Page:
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Symptoms during early stages of the disease are hard to spot, but don’t ignore these red flags.

About 1 in 7 adults in the U.S. have kidney disease, but many people don’t know they have it. In fact, 9 out of 10 people living with kidney disease aren’t aware of their condition, according to the Centers for Disease Control and Prevention (CDC). This is partly because early stages of kidney disease typically don’t produce noticeable symptoms. But even people with severe kidney disease don’t always know they have it.

What symptoms are associated with kidney disease?

It’s hard to rely on symptoms alone to diagnose kidney disease during its early phases because the body is usually able to handle some kidney dysfunction and you may not have any signs of a problem.  But if kidney damage progresses, symptoms may become noticeable and should be brought to the attention of a doctor.

Symptoms of advanced kidney disease may include:
  • Urinating too much or too little
  • Increased frequency of urination, especially at night
  • Blood in urine
  • Edema (fluid retention) – primarily in the feet, ankles, lower legs or hands
  • Weight loss
  • Poor appetite
  • Fatigue
  • Difficulty sleeping
  • Dry, itchy skin
  • Muscle cramps
  • Shortness of breath
  • Headaches
  • Nausea/vomiting
  • Erectile dysfunction (in men)
How is kidney disease diagnosed?

The best way to diagnose kidney disease is with a simple urine or blood test. Reduced kidney function is often found when testing is done for other reasons and the tests detect a possible problem. But if you are at an increased risk for kidney disease, talk to your doctor about getting tested. People who have high blood pressure or diabetes are more at risk. Your ethnicity, age, family history, past damage to kidneys and obesity may also increase your risk.

These tests can be done as part of a routine check-up at the doctor to check the health of your kidneys. They can help diagnose kidney disease before it becomes severe enough to cause symptoms.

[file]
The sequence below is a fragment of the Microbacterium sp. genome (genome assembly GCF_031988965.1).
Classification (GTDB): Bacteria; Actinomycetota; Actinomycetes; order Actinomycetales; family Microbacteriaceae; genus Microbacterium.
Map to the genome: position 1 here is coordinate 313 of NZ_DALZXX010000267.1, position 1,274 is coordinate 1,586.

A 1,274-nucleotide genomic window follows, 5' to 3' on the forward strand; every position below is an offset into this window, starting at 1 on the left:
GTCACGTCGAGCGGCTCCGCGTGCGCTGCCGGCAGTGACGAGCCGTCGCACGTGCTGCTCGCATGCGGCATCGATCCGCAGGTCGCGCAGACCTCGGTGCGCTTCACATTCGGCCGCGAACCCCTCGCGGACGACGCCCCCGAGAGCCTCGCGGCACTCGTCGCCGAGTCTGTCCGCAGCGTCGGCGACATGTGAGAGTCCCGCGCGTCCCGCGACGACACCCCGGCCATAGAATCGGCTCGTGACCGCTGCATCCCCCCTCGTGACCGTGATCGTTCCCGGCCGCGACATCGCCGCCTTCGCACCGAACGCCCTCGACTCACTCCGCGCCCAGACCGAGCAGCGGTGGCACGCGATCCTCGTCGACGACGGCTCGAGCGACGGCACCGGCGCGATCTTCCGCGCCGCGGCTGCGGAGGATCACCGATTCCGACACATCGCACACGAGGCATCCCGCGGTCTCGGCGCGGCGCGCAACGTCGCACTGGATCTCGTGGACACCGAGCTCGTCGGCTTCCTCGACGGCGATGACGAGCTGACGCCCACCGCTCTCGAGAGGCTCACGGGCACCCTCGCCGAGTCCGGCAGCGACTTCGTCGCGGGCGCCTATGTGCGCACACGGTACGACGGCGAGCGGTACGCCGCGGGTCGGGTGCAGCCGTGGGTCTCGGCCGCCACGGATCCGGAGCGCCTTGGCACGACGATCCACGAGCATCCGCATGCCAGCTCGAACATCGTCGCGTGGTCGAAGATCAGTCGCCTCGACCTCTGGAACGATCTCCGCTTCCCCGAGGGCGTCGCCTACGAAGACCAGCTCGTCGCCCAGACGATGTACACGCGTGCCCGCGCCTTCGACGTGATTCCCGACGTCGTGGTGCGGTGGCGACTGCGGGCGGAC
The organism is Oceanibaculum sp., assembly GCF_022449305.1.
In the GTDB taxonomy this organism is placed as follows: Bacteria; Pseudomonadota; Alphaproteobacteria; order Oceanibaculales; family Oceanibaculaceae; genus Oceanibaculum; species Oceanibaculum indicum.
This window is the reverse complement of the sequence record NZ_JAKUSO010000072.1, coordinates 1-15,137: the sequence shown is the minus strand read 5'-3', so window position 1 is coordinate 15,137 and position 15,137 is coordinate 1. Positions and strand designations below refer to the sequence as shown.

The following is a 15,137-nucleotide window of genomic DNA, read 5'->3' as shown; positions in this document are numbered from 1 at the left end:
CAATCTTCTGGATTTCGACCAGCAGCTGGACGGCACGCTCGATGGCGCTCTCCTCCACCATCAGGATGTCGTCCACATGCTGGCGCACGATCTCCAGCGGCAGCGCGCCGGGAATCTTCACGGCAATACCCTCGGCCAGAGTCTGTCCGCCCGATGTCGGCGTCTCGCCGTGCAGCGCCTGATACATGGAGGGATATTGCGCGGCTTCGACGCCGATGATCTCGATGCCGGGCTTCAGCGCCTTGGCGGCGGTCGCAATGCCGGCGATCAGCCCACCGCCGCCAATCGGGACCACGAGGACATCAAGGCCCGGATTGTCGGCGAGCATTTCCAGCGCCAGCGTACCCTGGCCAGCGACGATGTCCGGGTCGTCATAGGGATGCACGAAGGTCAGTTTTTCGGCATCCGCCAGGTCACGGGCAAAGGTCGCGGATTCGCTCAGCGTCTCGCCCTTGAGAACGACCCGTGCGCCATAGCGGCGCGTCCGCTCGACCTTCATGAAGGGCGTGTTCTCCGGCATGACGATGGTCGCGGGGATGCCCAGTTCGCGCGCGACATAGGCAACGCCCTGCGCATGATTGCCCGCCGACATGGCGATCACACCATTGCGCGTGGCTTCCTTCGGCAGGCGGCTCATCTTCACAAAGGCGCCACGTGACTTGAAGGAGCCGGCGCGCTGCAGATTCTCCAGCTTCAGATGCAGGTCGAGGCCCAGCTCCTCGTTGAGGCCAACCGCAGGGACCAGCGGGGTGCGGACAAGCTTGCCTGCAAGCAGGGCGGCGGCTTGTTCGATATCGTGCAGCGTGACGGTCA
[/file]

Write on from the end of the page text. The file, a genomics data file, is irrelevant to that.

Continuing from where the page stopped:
• Urine tests. This test shows if there is protein (albumin) in your urine. If protein leaks into your urine, it is a sign that your kidneys are not working at their best. This is an easy test to have done and can help diagnose the condition before it advances and you have any symptoms.
  • Blood tests. These can show how well your kidneys are doing their job of removing waste, toxins and extra fluid from your blood. This is done by measuring the amount of creatinine and/or urea nitrogen (BUN) in your blood. A measure called the glomerular filtration rate (GFR) is also done to assess your creatinine level in relation to your age and sex.

There is no cure for chronic kidney disease, but medication and other treatments may stop it from becoming more advanced, so the sooner it is diagnosed, the better. If the condition becomes severe, dialysis or a kidney transplant may be necessary.


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Date Last Reviewed: January 17, 2024

Editorial Review: Andrea Cohen, Editorial Director, Baldwin Publishing, Inc. Contact Editor

Medical Review: Perry Pitkow, MD

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